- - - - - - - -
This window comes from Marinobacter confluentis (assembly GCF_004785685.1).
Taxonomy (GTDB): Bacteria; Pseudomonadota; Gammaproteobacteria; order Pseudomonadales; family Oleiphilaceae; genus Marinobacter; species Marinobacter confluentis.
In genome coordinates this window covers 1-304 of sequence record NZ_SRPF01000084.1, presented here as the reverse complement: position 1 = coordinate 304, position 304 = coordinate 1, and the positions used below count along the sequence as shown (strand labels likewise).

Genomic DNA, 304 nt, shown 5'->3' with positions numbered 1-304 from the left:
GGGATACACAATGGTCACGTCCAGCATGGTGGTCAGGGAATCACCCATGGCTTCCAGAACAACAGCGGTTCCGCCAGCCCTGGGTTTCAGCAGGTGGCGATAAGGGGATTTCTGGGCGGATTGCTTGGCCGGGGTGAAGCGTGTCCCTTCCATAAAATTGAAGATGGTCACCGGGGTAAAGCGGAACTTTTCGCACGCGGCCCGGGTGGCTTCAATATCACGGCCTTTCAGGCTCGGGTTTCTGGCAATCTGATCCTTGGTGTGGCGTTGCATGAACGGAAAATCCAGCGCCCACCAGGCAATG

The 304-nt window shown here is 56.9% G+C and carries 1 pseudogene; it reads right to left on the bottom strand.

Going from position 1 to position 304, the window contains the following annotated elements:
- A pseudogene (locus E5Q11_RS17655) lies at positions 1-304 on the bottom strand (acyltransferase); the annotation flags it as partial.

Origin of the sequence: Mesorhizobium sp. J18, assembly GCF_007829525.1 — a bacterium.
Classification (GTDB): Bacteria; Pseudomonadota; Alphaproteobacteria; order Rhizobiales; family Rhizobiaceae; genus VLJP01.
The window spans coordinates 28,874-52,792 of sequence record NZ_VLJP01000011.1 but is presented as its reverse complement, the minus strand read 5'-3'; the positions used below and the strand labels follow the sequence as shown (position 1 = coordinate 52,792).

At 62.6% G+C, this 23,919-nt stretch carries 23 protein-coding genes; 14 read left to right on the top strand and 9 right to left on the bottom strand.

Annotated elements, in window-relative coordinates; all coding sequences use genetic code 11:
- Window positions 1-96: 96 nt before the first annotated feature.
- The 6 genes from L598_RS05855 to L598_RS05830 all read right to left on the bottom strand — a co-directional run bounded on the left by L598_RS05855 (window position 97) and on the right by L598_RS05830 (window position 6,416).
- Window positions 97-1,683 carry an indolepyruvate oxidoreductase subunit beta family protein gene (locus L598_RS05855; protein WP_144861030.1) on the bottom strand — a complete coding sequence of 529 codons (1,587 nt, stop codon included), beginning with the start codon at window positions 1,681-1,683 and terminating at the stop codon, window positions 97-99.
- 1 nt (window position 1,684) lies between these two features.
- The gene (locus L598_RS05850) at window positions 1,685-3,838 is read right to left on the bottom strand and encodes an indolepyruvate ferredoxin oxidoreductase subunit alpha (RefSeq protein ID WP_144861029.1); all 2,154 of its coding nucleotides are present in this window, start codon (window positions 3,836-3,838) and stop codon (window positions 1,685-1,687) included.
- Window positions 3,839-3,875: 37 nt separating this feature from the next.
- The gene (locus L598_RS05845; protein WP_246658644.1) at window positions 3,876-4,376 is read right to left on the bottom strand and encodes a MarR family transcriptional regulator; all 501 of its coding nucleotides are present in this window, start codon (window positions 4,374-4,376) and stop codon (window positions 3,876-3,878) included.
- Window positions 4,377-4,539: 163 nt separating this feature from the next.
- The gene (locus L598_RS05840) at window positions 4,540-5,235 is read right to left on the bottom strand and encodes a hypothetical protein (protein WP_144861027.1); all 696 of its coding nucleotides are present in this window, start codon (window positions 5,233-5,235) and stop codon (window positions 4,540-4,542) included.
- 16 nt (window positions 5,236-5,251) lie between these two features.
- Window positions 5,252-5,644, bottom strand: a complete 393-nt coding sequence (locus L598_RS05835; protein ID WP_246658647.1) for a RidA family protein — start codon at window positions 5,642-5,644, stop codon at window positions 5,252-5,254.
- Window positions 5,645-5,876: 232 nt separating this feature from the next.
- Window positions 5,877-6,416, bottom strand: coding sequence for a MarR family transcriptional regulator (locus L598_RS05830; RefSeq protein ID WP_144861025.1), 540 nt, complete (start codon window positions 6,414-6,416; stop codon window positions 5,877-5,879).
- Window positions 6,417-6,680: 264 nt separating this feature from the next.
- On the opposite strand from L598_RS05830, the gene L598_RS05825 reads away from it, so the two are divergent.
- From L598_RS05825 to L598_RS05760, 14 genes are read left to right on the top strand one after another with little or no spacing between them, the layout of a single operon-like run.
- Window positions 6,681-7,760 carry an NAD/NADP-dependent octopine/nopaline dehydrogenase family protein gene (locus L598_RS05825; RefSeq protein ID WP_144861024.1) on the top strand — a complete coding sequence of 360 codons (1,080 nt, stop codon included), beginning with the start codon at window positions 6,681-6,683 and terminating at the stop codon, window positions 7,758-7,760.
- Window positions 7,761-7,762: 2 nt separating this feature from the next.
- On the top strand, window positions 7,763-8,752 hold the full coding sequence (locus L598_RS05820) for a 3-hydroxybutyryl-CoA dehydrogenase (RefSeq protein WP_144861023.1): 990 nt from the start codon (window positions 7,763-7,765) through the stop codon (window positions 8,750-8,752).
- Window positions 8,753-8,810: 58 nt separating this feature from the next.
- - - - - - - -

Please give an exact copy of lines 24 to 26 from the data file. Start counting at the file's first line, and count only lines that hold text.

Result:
- Window positions 5,252-5,644, bottom strand: a complete 393-nt coding sequence (locus L598_RS05835; protein ID WP_246658647.1) for a RidA family protein — start codon at window positions 5,642-5,644, stop codon at window positions 5,252-5,254.
- Window positions 5,645-5,876: 232 nt separating this feature from the next.
- Window positions 5,877-6,416, bottom strand: coding sequence for a MarR family transcriptional regulator (locus L598_RS05830; RefSeq protein ID WP_144861025.1), 540 nt, complete (start codon window positions 6,414-6,416; stop codon window positions 5,877-5,879).